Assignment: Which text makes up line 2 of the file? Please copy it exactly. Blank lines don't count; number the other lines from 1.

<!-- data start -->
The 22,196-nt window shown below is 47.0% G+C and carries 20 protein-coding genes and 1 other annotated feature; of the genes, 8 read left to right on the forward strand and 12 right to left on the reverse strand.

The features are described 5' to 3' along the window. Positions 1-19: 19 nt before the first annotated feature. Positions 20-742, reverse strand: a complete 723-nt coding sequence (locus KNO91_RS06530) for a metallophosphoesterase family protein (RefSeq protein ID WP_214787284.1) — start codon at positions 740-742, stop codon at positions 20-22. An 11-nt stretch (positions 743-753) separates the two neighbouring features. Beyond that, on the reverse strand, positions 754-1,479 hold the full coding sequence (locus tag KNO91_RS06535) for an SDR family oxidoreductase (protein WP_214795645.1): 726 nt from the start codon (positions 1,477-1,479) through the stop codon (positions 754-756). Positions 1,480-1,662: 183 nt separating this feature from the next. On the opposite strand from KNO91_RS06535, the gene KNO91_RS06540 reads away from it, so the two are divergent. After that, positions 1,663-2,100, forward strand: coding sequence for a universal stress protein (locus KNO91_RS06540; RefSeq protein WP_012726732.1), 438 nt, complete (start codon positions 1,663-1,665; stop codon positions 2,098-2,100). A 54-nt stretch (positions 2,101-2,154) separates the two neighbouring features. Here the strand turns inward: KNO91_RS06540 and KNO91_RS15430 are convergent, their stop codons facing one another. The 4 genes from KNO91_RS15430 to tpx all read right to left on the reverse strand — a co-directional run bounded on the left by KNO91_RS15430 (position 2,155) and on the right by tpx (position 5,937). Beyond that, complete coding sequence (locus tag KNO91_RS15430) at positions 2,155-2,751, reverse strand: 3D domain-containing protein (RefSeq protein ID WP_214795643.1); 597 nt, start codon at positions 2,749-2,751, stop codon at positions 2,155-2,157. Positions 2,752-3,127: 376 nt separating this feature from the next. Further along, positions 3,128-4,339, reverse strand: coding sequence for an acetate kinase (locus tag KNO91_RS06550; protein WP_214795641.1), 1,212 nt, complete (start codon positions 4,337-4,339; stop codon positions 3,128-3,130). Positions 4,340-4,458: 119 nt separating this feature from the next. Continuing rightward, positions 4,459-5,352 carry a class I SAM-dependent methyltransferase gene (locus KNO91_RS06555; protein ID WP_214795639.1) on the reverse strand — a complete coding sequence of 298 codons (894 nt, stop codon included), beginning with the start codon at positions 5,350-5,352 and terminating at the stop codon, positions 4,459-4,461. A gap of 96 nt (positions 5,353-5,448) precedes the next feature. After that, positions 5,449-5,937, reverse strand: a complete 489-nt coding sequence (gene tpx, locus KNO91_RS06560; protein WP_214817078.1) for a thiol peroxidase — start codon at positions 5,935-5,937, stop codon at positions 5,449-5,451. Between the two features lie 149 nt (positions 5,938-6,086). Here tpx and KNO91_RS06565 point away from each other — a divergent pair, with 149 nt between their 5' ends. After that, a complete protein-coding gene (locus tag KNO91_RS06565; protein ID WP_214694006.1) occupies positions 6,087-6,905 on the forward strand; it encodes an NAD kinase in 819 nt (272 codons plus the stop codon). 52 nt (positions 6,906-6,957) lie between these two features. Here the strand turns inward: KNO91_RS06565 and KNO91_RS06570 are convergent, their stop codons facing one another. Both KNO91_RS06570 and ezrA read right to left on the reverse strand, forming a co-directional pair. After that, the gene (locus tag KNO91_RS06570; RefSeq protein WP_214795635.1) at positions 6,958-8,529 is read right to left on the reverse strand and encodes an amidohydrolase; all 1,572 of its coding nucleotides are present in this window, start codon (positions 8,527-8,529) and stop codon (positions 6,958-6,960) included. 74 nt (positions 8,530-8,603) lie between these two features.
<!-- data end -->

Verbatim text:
The features are described 5' to 3' along the window. Positions 1-19: 19 nt before the first annotated feature. Positions 20-742, reverse strand: a complete 723-nt coding sequence (locus KNO91_RS06530) for a metallophosphoesterase family protein (RefSeq protein ID WP_214787284.1) — start codon at positions 740-742, stop codon at positions 20-22. An 11-nt stretch (positions 743-753) separates the two neighbouring features. Beyond that, on the reverse strand, positions 754-1,479 hold the full coding sequence (locus tag KNO91_RS06535) for an SDR family oxidoreductase (protein WP_214795645.1): 726 nt from the start codon (positions 1,477-1,479) through the stop codon (positions 754-756). Positions 1,480-1,662: 183 nt separating this feature from the next. On the opposite strand from KNO91_RS06535, the gene KNO91_RS06540 reads away from it, so the two are divergent. After that, positions 1,663-2,100, forward strand: coding sequence for a universal stress protein (locus KNO91_RS06540; RefSeq protein WP_012726732.1), 438 nt, complete (start codon positions 1,663-1,665; stop codon positions 2,098-2,100). A 54-nt stretch (positions 2,101-2,154) separates the two neighbouring features. Here the strand turns inward: KNO91_RS06540 and KNO91_RS15430 are convergent, their stop codons facing one another. The 4 genes from KNO91_RS15430 to tpx all read right to left on the reverse strand — a co-directional run bounded on the left by KNO91_RS15430 (position 2,155) and on the right by tpx (position 5,937). Beyond that, complete coding sequence (locus tag KNO91_RS15430) at positions 2,155-2,751, reverse strand: 3D domain-containing protein (RefSeq protein ID WP_214795643.1); 597 nt, start codon at positions 2,749-2,751, stop codon at positions 2,155-2,157. Positions 2,752-3,127: 376 nt separating this feature from the next. Further along, positions 3,128-4,339, reverse strand: coding sequence for an acetate kinase (locus tag KNO91_RS06550; protein WP_214795641.1), 1,212 nt, complete (start codon positions 4,337-4,339; stop codon positions 3,128-3,130). Positions 4,340-4,458: 119 nt separating this feature from the next. Continuing rightward, positions 4,459-5,352 carry a class I SAM-dependent methyltransferase gene (locus KNO91_RS06555; protein ID WP_214795639.1) on the reverse strand — a complete coding sequence of 298 codons (894 nt, stop codon included), beginning with the start codon at positions 5,350-5,352 and terminating at the stop codon, positions 4,459-4,461. A gap of 96 nt (positions 5,353-5,448) precedes the next feature. After that, positions 5,449-5,937, reverse strand: a complete 489-nt coding sequence (gene tpx, locus KNO91_RS06560; protein WP_214817078.1) for a thiol peroxidase — start codon at positions 5,935-5,937, stop codon at positions 5,449-5,451. Between the two features lie 149 nt (positions 5,938-6,086). Here tpx and KNO91_RS06565 point away from each other — a divergent pair, with 149 nt between their 5' ends. After that, a complete protein-coding gene (locus tag KNO91_RS06565; protein ID WP_214694006.1) occupies positions 6,087-6,905 on the forward strand; it encodes an NAD kinase in 819 nt (272 codons plus the stop codon). 52 nt (positions 6,906-6,957) lie between these two features. Here the strand turns inward: KNO91_RS06565 and KNO91_RS06570 are convergent, their stop codons facing one another. Both KNO91_RS06570 and ezrA read right to left on the reverse strand, forming a co-directional pair. After that, the gene (locus tag KNO91_RS06570; RefSeq protein WP_214795635.1) at positions 6,958-8,529 is read right to left on the reverse strand and encodes an amidohydrolase; all 1,572 of its coding nucleotides are present in this window, start codon (positions 8,527-8,529) and stop codon (positions 6,958-6,960) included. 74 nt (positions 8,530-8,603) lie between these two features.